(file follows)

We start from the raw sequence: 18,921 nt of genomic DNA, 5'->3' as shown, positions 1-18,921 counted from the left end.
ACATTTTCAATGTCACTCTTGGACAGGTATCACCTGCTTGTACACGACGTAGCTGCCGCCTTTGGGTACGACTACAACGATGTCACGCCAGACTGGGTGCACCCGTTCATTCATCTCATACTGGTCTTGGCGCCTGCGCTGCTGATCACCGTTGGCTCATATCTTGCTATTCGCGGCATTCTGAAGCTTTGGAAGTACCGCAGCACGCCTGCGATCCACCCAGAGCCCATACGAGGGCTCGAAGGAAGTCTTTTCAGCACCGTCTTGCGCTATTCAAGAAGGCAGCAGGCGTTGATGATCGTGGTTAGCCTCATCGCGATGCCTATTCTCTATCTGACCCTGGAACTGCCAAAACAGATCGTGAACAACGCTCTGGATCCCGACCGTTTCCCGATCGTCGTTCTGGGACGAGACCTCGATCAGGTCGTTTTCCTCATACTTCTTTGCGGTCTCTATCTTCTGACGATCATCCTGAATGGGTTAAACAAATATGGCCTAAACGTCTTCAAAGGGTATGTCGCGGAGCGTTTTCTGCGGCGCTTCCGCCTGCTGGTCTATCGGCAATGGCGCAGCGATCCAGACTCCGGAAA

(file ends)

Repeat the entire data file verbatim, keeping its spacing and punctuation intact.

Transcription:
We start from the raw sequence: 18,921 nt of genomic DNA, 5'->3' as shown, positions 1-18,921 counted from the left end.
ACATTTTCAATGTCACTCTTGGACAGGTATCACCTGCTTGTACACGACGTAGCTGCCGCCTTTGGGTACGACTACAACGATGTCACGCCAGACTGGGTGCACCCGTTCATTCATCTCATACTGGTCTTGGCGCCTGCGCTGCTGATCACCGTTGGCTCATATCTTGCTATTCGCGGCATTCTGAAGCTTTGGAAGTACCGCAGCACGCCTGCGATCCACCCAGAGCCCATACGAGGGCTCGAAGGAAGTCTTTTCAGCACCGTCTTGCGCTATTCAAGAAGGCAGCAGGCGTTGATGATCGTGGTTAGCCTCATCGCGATGCCTATTCTCTATCTGACCCTGGAACTGCCAAAACAGATCGTGAACAACGCTCTGGATCCCGACCGTTTCCCGATCGTCGTTCTGGGACGAGACCTCGATCAGGTCGTTTTCCTCATACTTCTTTGCGGTCTCTATCTTCTGACGATCATCCTGAATGGGTTAAACAAATATGGCCTAAACGTCTTCAAAGGGTATGTCGCGGAGCGTTTTCTGCGGCGCTTCCGCCTGCTGGTCTATCGGCAATGGCGCAGCGATCCAGACTCCGGAAA